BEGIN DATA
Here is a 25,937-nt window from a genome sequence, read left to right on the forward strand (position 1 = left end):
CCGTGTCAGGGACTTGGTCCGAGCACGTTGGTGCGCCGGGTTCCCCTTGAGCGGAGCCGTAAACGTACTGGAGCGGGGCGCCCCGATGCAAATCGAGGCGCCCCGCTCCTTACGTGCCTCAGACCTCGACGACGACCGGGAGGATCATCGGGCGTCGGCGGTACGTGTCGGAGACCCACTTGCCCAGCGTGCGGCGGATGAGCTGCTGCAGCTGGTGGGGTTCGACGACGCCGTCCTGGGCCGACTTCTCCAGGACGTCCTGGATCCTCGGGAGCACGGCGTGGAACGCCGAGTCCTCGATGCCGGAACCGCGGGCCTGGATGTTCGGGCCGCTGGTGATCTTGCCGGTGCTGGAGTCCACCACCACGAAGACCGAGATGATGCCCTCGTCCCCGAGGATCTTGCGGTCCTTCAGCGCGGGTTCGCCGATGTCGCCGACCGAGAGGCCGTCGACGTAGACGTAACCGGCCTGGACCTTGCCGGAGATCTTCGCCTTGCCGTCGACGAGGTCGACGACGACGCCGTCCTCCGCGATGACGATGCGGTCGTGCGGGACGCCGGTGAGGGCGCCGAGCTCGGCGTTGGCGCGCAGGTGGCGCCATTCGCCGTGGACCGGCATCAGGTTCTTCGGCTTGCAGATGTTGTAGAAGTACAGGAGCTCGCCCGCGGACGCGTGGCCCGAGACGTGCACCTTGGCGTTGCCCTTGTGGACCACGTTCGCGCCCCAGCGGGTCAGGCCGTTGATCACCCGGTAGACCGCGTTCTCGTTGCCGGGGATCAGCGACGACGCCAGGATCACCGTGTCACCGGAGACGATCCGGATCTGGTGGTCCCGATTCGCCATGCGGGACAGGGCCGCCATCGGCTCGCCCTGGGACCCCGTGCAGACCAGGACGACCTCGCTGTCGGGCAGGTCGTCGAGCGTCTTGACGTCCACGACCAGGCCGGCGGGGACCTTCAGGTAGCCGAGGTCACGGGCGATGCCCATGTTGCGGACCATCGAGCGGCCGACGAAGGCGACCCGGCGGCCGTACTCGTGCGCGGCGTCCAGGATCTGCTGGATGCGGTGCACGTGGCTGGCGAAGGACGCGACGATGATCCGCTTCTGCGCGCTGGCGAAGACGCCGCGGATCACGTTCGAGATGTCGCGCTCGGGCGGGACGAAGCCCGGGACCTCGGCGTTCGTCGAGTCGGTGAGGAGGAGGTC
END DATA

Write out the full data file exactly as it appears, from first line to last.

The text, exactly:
Here is a 25,937-nt window from a genome sequence, read left to right on the forward strand (position 1 = left end):
CCGTGTCAGGGACTTGGTCCGAGCACGTTGGTGCGCCGGGTTCCCCTTGAGCGGAGCCGTAAACGTACTGGAGCGGGGCGCCCCGATGCAAATCGAGGCGCCCCGCTCCTTACGTGCCTCAGACCTCGACGACGACCGGGAGGATCATCGGGCGTCGGCGGTACGTGTCGGAGACCCACTTGCCCAGCGTGCGGCGGATGAGCTGCTGCAGCTGGTGGGGTTCGACGACGCCGTCCTGGGCCGACTTCTCCAGGACGTCCTGGATCCTCGGGAGCACGGCGTGGAACGCCGAGTCCTCGATGCCGGAACCGCGGGCCTGGATGTTCGGGCCGCTGGTGATCTTGCCGGTGCTGGAGTCCACCACCACGAAGACCGAGATGATGCCCTCGTCCCCGAGGATCTTGCGGTCCTTCAGCGCGGGTTCGCCGATGTCGCCGACCGAGAGGCCGTCGACGTAGACGTAACCGGCCTGGACCTTGCCGGAGATCTTCGCCTTGCCGTCGACGAGGTCGACGACGACGCCGTCCTCCGCGATGACGATGCGGTCGTGCGGGACGCCGGTGAGGGCGCCGAGCTCGGCGTTGGCGCGCAGGTGGCGCCATTCGCCGTGGACCGGCATCAGGTTCTTCGGCTTGCAGATGTTGTAGAAGTACAGGAGCTCGCCCGCGGACGCGTGGCCCGAGACGTGCACCTTGGCGTTGCCCTTGTGGACCACGTTCGCGCCCCAGCGGGTCAGGCCGTTGATCACCCGGTAGACCGCGTTCTCGTTGCCGGGGATCAGCGACGACGCCAGGATCACCGTGTCACCGGAGACGATCCGGATCTGGTGGTCCCGATTCGCCATGCGGGACAGGGCCGCCATCGGCTCGCCCTGGGACCCCGTGCAGACCAGGACGACCTCGCTGTCGGGCAGGTCGTCGAGCGTCTTGACGTCCACGACCAGGCCGGCGGGGACCTTCAGGTAGCCGAGGTCACGGGCGATGCCCATGTTGCGGACCATCGAGCGGCCGACGAAGGCGACCCGGCGGCCGTACTCGTGCGCGGCGTCCAGGATCTGCTGGATGCGGTGCACGTGGCTGGCGAAGGACGCGACGATGATCCGCTTCTGCGCGCTGGCGAAGACGCCGCGGATCACGTTCGAGATGTCGCGCTCGGGCGGGACGAAGCCCGGGACCTCGGCGTTCGTCGAGTCGGTGAGGAGGAGGTC